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Rep. Maxine Waters Cleared Of Charges In Ethics Case

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Rep. Maxine Waters has been cleared of all charges in the ethics case against her, paving the way for her to replace Rep. Barney Frank on the House Financial Services Committee.

Waters, 74, had been charged with ethics violations for using her influence as a congresswoman to help out a bank that her husband had invested in.

Waters arranged a meeting between Treasury officials and the executives of OneUnited Bank of Boston in 2008 during the banking crisis. Her husband had invested $350,000 in the bank and his stock might have been rendered worthless had it gone under. But Waters said that she arranged the meeting, because she was a longtime advocate of minority-owned businesses and lending in underserved communities.

Prominent Washington lawyer Billy Martin investigated the charges, according to City News Service. He determined that Waters believed that when she arranged the meeting that she was working on behalf of all minority-owned banks—not just OneUnited Bank of Boston.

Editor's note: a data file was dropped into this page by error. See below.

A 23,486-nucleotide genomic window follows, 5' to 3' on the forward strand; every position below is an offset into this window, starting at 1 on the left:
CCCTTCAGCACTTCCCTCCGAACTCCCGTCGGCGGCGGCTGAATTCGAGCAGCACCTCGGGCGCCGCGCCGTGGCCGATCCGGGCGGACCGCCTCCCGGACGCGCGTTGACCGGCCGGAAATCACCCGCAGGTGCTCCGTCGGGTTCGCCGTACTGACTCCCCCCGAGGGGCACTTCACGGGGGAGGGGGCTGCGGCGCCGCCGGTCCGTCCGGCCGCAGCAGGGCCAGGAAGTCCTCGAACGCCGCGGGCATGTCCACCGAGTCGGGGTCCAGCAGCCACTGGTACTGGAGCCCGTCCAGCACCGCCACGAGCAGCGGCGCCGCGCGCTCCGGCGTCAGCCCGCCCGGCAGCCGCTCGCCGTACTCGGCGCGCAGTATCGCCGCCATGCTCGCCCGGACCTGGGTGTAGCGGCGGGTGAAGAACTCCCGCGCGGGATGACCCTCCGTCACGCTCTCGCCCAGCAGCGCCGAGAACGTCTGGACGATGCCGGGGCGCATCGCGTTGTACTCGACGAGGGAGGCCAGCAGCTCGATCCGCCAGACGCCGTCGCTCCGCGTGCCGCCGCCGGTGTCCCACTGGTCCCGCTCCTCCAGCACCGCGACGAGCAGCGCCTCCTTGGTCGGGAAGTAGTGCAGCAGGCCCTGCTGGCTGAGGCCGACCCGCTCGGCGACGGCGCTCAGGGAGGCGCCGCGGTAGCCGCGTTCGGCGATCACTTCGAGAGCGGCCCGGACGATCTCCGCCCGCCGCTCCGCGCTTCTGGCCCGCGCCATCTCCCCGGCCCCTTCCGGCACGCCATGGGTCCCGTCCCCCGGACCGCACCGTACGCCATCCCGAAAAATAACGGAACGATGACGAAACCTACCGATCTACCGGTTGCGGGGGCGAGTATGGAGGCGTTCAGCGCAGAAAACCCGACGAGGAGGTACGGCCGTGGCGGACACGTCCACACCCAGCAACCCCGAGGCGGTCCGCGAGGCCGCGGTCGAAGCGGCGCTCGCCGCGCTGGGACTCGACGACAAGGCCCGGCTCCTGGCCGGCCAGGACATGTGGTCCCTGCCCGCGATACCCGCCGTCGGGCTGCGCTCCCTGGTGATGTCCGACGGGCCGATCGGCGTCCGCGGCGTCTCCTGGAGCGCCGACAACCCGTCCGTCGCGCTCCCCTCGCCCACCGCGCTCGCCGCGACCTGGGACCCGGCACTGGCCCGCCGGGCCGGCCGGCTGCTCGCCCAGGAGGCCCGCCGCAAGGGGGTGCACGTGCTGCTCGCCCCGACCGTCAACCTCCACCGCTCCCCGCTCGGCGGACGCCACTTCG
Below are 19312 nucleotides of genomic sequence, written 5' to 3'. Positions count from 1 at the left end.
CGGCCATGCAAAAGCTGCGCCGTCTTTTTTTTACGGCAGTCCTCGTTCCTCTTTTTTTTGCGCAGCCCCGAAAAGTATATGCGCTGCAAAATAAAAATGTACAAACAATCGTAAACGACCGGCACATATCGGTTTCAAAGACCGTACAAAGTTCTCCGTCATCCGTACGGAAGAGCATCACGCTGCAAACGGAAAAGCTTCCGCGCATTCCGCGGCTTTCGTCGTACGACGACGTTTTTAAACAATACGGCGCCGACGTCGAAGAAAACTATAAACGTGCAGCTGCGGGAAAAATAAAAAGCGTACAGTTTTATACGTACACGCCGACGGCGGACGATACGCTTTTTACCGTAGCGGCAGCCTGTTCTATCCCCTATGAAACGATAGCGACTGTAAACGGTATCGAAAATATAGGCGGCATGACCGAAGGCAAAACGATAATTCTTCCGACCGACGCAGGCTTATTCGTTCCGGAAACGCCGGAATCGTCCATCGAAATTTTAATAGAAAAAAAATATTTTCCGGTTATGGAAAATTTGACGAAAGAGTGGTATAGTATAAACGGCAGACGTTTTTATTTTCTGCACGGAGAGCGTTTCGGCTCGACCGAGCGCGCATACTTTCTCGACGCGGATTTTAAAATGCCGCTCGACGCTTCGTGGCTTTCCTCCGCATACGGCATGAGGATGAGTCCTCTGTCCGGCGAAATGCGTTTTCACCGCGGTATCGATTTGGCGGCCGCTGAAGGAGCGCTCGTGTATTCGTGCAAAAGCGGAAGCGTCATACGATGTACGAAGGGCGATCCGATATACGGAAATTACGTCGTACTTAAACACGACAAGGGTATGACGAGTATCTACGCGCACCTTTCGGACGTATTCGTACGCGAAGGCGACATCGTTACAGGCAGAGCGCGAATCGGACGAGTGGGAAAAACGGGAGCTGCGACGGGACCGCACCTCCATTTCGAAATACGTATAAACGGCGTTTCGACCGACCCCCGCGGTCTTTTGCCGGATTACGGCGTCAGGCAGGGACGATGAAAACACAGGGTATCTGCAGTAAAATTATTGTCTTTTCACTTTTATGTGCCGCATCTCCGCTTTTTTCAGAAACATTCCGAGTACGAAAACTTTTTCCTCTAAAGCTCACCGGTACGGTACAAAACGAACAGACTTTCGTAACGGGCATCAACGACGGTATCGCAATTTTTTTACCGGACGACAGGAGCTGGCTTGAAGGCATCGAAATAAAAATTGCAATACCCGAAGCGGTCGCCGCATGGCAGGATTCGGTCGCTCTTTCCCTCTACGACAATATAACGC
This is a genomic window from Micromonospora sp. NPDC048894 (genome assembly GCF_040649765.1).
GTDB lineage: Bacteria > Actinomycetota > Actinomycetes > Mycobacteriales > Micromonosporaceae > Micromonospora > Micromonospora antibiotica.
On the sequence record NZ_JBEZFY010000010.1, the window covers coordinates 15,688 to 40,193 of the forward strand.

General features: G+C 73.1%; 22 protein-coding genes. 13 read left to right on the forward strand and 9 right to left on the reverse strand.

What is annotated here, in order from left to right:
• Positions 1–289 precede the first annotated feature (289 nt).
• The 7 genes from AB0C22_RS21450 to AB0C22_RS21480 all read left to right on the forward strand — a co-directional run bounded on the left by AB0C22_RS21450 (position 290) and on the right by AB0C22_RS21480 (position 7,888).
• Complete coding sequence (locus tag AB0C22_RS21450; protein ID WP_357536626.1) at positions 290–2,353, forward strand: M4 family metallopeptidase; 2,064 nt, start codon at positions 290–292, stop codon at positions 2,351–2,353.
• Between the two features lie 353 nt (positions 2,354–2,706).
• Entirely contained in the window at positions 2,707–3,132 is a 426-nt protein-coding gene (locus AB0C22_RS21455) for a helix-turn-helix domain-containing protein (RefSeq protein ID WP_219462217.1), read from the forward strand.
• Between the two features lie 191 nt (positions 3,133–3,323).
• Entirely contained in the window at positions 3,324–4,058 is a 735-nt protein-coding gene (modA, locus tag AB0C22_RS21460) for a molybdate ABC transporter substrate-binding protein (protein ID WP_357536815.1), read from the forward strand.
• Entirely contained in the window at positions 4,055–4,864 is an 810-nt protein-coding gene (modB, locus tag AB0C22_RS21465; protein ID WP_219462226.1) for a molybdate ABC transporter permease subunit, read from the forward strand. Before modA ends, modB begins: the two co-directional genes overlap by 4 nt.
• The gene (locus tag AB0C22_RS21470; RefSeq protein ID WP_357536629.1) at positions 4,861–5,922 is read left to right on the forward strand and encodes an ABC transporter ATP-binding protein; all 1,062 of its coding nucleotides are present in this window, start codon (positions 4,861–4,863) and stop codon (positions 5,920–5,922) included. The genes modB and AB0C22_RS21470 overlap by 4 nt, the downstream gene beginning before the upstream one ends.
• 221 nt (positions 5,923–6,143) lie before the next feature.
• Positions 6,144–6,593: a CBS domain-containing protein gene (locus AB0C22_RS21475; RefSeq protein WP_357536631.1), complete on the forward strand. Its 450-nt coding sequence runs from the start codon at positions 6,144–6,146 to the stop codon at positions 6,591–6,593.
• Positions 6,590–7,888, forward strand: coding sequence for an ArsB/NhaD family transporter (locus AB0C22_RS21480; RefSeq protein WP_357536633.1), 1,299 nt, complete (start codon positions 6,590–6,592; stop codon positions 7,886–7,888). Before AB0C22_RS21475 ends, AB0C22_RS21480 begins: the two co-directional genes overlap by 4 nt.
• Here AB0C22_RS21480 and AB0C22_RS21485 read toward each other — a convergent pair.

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Martin said that when Waters learned that OneUnited was seeking federal bailout funds, she ended her involvement on behalf of the institution. It later received $12 in federal TARP funds. Waters did not knowingly violate any House rules, Martin said.

Waters' aide and grandson Mikael Moore didn't get off quite as easy. The ethics panel said that Moore did take actions in Congress to specifically help OneUnited, violating House standards of conduct, according to the Associated Press. For that, he will receive a letter admonishing him for his conduct.

Waters is now poised to replace retiring Rep. Barney Frank as the top Democrat on the House Financial Service Committee in the next Congress, CNS reports.